Green for All

Why Paso Verde is the most important green building development in Philadelphia

For Paseo Verde, APM chose to build on an empty lot that Philadelphia Gas Works employees were using for parking right beside SEPTA’s Temple University Regional Rail station. | Photo by Jeffrey Totaro

On a recent afternoon, Latifa Patton prepares three giant aluminum baking pans full of aromatic macaroni and cheese with vegetables. The kitchen of her three-bedroom townhouse in the mixed-income Paseo Verde development in North Philadelphia is lined with succulents. The living room is an oasis of potted palms, orchids and colorful cushions.

Patton says people ask how she can afford to outfit her home this way. She makes $7.50 an hour at a work-study job; and with the help of student loans, she supports her nine-year-old daughter and two-year-old son while earning a degree in social work at Community College of Philadelphia. “I go to thrift stores. I’m creative,” she says. “I love my house. It’s why I have to make it comfortable.”

Before she was accepted as one of Paseo Verde’s first tenants for its subsidized apartments, Patton and her children were homeless and had been living in a shelter for a year. Now, she pays just $302 a month in rent at Paseo Verde.

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GreenBuild Brings the World to Our Doorstep

Greenbuild Conference & Expo puts Philadelphia in the spotlight 

November 20 - 22 

Imagine starting your day with a breakfast where you are privy to some of the top minds in the sustainability industry. Afterwards, you head to a lecture by Sheryl WuDunn, co-author of the New York Times bestseller Half the Sky: Turning Oppression Into Opportunity for Women Worldwide. Then, full of inspiration, you explore an expo featuring the world’s leading green building and design products and services. Later that afternoon, you attend an educational session titled “Reinventing Philadelphia Through Green Infrastructure,” and are flooded with practical applications for the info you absorbed in earlier sessions. Finally, as the sun sets over the Philadelphia Convention Center, Hillary Rodham Clinton takes the stage to deliver a keynote speech.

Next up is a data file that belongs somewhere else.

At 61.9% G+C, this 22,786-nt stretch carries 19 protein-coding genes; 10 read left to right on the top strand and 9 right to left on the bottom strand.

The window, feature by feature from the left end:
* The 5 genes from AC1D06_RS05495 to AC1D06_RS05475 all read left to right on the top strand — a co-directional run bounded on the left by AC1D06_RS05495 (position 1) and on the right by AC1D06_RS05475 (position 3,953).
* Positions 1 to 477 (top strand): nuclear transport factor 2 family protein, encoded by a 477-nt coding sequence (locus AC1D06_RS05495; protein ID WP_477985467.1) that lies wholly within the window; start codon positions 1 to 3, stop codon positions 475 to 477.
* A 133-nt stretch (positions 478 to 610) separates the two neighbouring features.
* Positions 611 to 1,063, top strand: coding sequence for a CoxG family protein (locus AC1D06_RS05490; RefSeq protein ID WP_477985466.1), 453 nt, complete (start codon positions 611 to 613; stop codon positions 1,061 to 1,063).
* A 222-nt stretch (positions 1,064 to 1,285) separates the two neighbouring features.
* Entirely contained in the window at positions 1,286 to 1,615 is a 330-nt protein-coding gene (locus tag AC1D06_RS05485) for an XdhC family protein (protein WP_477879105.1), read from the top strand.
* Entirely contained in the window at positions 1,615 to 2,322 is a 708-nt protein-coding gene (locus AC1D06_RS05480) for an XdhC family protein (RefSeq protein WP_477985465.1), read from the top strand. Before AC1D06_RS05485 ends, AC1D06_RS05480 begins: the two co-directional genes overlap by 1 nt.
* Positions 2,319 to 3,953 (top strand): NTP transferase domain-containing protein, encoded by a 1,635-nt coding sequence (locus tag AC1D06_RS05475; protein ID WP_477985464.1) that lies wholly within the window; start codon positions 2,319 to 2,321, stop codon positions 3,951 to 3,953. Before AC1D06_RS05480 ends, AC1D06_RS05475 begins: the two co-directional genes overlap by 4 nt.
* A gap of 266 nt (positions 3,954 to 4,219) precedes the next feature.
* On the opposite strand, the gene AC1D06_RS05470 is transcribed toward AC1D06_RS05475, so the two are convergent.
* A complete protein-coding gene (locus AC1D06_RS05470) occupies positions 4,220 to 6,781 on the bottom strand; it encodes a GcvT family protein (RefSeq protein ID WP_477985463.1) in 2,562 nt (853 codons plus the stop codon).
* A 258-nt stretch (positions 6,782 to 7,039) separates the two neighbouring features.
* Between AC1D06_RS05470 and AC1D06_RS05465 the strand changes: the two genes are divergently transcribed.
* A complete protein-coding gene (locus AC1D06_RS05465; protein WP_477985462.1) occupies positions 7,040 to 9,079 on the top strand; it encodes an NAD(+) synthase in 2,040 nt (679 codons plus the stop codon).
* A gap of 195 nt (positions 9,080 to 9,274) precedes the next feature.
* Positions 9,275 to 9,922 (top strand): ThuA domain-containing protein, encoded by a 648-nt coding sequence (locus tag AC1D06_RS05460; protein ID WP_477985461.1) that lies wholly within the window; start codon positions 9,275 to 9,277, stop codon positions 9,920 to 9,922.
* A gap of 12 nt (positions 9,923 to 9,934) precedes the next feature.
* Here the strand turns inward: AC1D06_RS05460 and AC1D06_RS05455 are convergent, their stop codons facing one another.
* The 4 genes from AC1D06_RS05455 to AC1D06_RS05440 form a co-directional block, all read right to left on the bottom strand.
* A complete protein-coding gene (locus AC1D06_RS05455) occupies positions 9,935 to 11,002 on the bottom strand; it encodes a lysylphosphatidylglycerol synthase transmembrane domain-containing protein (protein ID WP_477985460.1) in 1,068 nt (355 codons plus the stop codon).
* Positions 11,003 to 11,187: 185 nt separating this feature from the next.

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DVGBC Helps Transform Smith Playground Into Sustainable Adventureland

This submarine-in-the-making will be part of the new Smith PlaygroundLocated in a section of East Fairmount Park adjacent to the Strawberry Mansion neighborhood of Philadelphia for over 100 years, Smith Memorial Playground and Playhouse has provided a safe place to play for generations of Philadelphia children. Soon it will also provide them with a new way to interact with the natural environment that surrounds them as they play. In March, the Delaware Valley Green Building Council (DVGBC) announced that it had selected Smith Playground as the site for a Legacy Project that will be part of the U.S. Green Building Council’s annual conference (Greenbuild) to be held in Philadelphia in November 2013.